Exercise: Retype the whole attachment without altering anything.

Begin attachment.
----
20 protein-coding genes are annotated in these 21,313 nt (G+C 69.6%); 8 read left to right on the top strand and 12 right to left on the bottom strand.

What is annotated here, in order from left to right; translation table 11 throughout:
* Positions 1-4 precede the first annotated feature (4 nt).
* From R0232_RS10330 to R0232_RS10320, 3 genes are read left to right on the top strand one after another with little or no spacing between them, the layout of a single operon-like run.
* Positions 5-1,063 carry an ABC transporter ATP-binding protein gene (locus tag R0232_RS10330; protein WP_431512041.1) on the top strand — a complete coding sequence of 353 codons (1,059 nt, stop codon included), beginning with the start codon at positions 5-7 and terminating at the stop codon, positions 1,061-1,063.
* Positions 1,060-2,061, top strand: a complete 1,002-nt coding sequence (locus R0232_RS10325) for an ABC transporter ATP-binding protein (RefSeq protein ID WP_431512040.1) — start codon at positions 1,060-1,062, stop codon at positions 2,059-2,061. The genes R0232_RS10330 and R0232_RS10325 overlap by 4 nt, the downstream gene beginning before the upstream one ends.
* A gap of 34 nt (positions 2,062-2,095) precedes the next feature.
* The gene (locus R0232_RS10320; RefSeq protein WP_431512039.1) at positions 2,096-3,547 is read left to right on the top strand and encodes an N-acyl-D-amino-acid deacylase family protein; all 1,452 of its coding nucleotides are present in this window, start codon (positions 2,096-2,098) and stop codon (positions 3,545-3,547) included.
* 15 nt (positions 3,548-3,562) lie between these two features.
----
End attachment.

20 protein-coding genes are annotated in these 21,313 nt (G+C 69.6%); 8 read left to right on the top strand and 12 right to left on the bottom strand.

What is annotated here, in order from left to right; translation table 11 throughout:
* Positions 1-4 precede the first annotated feature (4 nt).
* From R0232_RS10330 to R0232_RS10320, 3 genes are read left to right on the top strand one after another with little or no spacing between them, the layout of a single operon-like run.
* Positions 5-1,063 carry an ABC transporter ATP-binding protein gene (locus tag R0232_RS10330; protein WP_431512041.1) on the top strand — a complete coding sequence of 353 codons (1,059 nt, stop codon included), beginning with the start codon at positions 5-7 and terminating at the stop codon, positions 1,061-1,063.
* Positions 1,060-2,061, top strand: a complete 1,002-nt coding sequence (locus R0232_RS10325) for an ABC transporter ATP-binding protein (RefSeq protein ID WP_431512040.1) — start codon at positions 1,060-1,062, stop codon at positions 2,059-2,061. The genes R0232_RS10330 and R0232_RS10325 overlap by 4 nt, the downstream gene beginning before the upstream one ends.
* A gap of 34 nt (positions 2,062-2,095) precedes the next feature.
* The gene (locus R0232_RS10320; RefSeq protein WP_431512039.1) at positions 2,096-3,547 is read left to right on the top strand and encodes an N-acyl-D-amino-acid deacylase family protein; all 1,452 of its coding nucleotides are present in this window, start codon (positions 2,096-2,098) and stop codon (positions 3,545-3,547) included.
* 15 nt (positions 3,548-3,562) lie between these two features.